A cocktail of factors have been at play for some time. The switch to all-seater stadiums, in many cases largely filled with season ticket holders, has had a clear effect in preventing more vocal fans from massing together as they did in the age of terracing.
The demographics of crowds has undoubtedly shifted. Whether or not they are getting steadily older is much disputed. The average age of an adult fan in the Premier League is 41, according to its surveys. But these also point out that 13% of season-ticket holders are children and almost a fifth of those who attended games in 2012-13 were aged between 18 and 24.
Whatever the stats say, one only has to look at a Premier League game to appreciate a shift. Just as the 17-24 range has been identified as the crucial age when homegrown talent is withering on the vine on the pitch, so there seems to be a growing vacuum among young adults in the stands. Children will sit in the family section, or are enticed by one of the growing number of offers introduced by Premier League clubs in recent years. But once young supporters no longer qualify for a concessionary ticket, watching in a pub among their friends seems to have replaced going to the match as a rite of passage.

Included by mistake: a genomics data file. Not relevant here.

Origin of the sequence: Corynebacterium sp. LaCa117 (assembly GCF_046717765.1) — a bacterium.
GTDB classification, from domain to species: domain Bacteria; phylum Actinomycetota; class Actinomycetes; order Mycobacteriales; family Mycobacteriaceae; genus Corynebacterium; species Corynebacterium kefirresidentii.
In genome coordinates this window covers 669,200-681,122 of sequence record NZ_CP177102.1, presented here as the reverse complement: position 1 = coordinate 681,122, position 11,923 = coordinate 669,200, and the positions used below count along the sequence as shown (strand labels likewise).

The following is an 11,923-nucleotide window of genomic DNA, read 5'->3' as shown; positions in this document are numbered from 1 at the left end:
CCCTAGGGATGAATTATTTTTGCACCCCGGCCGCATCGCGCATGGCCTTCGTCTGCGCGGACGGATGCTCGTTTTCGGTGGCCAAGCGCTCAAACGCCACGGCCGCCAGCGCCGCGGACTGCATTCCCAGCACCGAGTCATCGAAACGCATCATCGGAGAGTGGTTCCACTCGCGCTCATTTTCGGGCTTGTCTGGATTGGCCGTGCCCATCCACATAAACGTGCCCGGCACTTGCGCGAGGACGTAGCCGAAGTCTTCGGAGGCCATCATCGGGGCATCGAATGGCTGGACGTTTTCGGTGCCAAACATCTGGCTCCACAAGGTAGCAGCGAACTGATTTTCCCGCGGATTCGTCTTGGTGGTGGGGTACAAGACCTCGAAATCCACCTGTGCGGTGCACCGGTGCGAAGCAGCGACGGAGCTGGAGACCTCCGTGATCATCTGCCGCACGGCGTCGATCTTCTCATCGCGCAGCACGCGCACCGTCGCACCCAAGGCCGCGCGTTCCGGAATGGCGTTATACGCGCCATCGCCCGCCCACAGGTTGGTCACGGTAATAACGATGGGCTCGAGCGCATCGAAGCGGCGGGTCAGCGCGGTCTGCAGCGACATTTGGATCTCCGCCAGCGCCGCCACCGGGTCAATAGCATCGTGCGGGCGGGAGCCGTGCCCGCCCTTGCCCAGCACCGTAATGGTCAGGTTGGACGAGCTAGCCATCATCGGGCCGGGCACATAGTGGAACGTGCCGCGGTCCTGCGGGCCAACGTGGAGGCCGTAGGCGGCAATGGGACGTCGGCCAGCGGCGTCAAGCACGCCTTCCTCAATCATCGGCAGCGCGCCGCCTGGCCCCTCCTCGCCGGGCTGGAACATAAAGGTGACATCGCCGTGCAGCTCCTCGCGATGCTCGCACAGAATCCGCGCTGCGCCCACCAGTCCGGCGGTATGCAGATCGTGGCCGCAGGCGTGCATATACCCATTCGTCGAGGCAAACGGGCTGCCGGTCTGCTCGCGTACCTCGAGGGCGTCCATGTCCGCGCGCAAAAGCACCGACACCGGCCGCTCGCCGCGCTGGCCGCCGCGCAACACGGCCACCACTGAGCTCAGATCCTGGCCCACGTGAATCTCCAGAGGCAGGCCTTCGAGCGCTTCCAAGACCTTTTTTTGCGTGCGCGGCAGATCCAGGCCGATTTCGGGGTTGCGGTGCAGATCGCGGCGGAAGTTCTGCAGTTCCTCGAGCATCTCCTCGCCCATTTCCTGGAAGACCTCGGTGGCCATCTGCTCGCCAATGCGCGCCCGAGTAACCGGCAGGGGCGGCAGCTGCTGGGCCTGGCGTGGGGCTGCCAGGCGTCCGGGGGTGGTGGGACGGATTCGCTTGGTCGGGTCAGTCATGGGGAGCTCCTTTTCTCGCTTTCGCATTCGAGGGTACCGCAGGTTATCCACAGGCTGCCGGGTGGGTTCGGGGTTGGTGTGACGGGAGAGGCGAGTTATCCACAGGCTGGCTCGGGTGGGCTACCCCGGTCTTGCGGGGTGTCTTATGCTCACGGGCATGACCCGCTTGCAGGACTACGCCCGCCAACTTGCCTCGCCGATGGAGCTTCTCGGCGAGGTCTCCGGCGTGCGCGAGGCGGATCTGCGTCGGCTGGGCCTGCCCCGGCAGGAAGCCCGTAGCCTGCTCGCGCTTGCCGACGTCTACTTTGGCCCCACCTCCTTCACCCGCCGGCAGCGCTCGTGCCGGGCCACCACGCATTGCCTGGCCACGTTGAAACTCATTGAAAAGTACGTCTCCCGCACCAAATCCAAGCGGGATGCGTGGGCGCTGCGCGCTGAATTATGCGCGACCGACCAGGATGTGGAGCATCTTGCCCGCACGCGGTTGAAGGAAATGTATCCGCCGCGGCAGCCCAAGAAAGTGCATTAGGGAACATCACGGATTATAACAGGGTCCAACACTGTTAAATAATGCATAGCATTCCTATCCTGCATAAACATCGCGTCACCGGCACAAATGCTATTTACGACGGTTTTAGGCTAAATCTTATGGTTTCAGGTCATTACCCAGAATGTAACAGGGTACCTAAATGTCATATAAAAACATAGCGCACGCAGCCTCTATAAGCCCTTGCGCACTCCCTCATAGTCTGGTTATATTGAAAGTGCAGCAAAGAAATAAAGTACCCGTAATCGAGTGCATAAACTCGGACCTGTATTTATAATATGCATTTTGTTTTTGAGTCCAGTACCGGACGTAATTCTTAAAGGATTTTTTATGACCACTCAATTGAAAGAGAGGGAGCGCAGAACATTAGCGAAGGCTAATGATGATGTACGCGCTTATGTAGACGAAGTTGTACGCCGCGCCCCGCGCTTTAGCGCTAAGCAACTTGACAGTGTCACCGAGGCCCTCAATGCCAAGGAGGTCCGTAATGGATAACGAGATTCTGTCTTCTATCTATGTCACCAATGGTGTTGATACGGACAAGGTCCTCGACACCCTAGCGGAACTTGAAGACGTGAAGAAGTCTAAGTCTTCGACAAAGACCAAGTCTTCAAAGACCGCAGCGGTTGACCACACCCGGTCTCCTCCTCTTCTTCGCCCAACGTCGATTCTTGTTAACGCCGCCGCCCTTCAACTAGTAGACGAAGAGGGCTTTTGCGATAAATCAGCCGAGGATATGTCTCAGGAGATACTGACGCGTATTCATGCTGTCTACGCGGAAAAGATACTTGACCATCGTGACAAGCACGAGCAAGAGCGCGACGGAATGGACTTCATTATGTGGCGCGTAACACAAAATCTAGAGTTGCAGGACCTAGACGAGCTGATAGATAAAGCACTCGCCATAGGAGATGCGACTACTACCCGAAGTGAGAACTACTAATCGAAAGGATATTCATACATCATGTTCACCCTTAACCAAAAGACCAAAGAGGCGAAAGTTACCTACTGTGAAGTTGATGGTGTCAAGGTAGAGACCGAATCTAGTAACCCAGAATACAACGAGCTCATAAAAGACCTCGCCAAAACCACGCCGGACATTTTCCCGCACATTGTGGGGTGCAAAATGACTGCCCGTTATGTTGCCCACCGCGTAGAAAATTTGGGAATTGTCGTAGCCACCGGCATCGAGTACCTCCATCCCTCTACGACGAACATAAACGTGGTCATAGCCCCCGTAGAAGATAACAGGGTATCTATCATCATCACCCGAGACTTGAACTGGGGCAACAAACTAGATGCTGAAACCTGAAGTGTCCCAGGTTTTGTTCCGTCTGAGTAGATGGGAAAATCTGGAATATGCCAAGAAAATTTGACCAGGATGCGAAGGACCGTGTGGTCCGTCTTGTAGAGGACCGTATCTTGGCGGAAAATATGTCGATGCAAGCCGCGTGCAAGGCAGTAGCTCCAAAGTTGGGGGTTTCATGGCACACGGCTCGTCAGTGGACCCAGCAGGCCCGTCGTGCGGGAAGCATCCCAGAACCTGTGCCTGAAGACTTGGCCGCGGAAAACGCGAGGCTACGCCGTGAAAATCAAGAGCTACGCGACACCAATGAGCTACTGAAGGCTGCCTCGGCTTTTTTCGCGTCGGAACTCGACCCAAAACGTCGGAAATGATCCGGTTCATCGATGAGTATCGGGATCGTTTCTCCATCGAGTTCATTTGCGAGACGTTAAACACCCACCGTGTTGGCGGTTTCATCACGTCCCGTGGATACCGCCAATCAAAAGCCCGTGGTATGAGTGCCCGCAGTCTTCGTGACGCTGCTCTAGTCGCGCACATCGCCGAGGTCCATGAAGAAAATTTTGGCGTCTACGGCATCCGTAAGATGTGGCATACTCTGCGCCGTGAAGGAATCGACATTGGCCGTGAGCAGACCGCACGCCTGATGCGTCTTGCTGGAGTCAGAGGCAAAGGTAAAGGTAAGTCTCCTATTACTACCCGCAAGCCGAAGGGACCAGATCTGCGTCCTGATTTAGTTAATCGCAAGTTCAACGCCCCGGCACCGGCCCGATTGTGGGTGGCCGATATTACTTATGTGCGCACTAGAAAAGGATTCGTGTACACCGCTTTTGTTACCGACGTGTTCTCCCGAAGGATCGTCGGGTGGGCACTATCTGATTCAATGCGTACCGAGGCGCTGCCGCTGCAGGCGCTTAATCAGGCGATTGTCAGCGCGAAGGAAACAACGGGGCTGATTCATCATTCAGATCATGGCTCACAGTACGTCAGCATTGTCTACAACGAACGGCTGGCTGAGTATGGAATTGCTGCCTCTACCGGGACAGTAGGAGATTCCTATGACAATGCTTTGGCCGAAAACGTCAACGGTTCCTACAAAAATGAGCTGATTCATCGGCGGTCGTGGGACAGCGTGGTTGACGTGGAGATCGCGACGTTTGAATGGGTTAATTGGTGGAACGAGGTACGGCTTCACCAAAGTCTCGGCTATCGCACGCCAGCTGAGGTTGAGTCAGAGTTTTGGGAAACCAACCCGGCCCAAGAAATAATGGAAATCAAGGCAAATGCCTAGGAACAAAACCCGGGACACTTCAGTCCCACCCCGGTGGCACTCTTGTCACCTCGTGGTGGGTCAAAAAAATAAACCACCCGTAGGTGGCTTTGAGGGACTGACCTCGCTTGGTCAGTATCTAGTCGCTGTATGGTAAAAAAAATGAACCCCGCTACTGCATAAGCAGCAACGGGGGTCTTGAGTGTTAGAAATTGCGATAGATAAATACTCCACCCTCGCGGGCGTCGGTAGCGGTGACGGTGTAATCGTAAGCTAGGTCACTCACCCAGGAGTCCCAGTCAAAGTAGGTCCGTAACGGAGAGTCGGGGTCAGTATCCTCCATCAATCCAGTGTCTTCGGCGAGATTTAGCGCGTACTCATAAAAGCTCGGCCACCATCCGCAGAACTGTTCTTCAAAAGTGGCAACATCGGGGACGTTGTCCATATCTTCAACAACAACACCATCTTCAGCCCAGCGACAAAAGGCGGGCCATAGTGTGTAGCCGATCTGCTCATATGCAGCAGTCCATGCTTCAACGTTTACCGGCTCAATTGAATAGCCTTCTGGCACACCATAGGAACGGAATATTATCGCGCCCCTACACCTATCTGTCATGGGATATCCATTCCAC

As the age profile has risen, along with the price of admission, so has the mindset. "We'll never go back to where we were in the 70s and 80s. You could pay on the gate, it was much cheaper and you could congregate together," says Tim Rolls, chair of the Chelsea Supporters Trust.
"The atmosphere is still good at away matches. But at home, it's partly the demographic changes. Also, there are more tourists, it's an experience and they're there to capture it on their iPad rather than interact. Also, people have got older," he adds. "The people I go with I went with in the late 70s. Around me, there's so many people over 45. With the best will in the world, you're not going to get as much noise out of them."
Tim Payton, the Arsenal Supporters' Trust spokesman, said that some problems were peculiar to the Emirates, such as the firebreak created by the ring of 6,000 corporate seats around the stadium, which has turbocharged the club's matchday income but harmed the atmosphere.
"There is no doubt the pricing has led to a certain type of gentrification. In some ways it's probably better in that it's brought in more families, more children. But maybe you've not got a community of people that want to sing," he said. "It's the pricing, it's the new generation of fans, it's the seating. It's a bit of all of that."
At Tottenham, the 1882 collective originally started out as an internet flashmob that would turn up at youth matches and try to recapture the atmosphere of old. More recently, they have tried to do a similar thing for Europa League ties and others where tickets are easier to come by, and the club has begun to help out by moving like-minded season ticket holders into the same block.